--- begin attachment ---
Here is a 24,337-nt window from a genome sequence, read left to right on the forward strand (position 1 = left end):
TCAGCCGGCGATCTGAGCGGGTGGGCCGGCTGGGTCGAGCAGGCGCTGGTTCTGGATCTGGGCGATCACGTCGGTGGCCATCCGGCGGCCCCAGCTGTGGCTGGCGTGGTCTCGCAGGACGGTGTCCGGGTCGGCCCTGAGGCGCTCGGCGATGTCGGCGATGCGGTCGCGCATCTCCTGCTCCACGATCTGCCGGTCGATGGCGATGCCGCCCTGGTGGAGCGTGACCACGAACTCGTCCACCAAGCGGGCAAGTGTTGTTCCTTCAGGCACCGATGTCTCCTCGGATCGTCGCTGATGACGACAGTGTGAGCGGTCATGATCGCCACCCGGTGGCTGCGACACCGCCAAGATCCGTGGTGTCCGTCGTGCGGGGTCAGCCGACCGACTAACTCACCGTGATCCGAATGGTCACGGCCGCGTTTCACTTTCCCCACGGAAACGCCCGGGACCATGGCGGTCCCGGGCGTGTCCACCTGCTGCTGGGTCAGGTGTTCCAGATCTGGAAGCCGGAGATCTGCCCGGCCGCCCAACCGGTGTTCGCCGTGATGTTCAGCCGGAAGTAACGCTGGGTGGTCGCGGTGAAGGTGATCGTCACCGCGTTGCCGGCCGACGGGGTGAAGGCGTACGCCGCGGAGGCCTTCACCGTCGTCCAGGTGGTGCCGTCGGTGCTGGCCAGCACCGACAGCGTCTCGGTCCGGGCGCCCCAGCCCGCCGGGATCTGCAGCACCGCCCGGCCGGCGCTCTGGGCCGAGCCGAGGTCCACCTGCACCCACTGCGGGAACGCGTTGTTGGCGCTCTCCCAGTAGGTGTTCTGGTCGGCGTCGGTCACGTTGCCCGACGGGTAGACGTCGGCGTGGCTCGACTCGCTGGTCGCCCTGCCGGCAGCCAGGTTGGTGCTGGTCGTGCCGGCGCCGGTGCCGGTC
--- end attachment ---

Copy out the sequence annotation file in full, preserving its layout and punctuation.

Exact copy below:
Here is a 24,337-nt window from a genome sequence, read left to right on the forward strand (position 1 = left end):
TCAGCCGGCGATCTGAGCGGGTGGGCCGGCTGGGTCGAGCAGGCGCTGGTTCTGGATCTGGGCGATCACGTCGGTGGCCATCCGGCGGCCCCAGCTGTGGCTGGCGTGGTCTCGCAGGACGGTGTCCGGGTCGGCCCTGAGGCGCTCGGCGATGTCGGCGATGCGGTCGCGCATCTCCTGCTCCACGATCTGCCGGTCGATGGCGATGCCGCCCTGGTGGAGCGTGACCACGAACTCGTCCACCAAGCGGGCAAGTGTTGTTCCTTCAGGCACCGATGTCTCCTCGGATCGTCGCTGATGACGACAGTGTGAGCGGTCATGATCGCCACCCGGTGGCTGCGACACCGCCAAGATCCGTGGTGTCCGTCGTGCGGGGTCAGCCGACCGACTAACTCACCGTGATCCGAATGGTCACGGCCGCGTTTCACTTTCCCCACGGAAACGCCCGGGACCATGGCGGTCCCGGGCGTGTCCACCTGCTGCTGGGTCAGGTGTTCCAGATCTGGAAGCCGGAGATCTGCCCGGCCGCCCAACCGGTGTTCGCCGTGATGTTCAGCCGGAAGTAACGCTGGGTGGTCGCGGTGAAGGTGATCGTCACCGCGTTGCCGGCCGACGGGGTGAAGGCGTACGCCGCGGAGGCCTTCACCGTCGTCCAGGTGGTGCCGTCGGTGCTGGCCAGCACCGACAGCGTCTCGGTCCGGGCGCCCCAGCCCGCCGGGATCTGCAGCACCGCCCGGCCGGCGCTCTGGGCCGAGCCGAGGTCCACCTGCACCCACTGCGGGAACGCGTTGTTGGCGCTCTCCCAGTAGGTGTTCTGGTCGGCGTCGGTCACGTTGCCCGACGGGTAGACGTCGGCGTGGCTCGACTCGCTGGTCGCCCTGCCGGCAGCCAGGTTGGTGCTGGTCGTGCCGGCGCCGGTGCCGGTC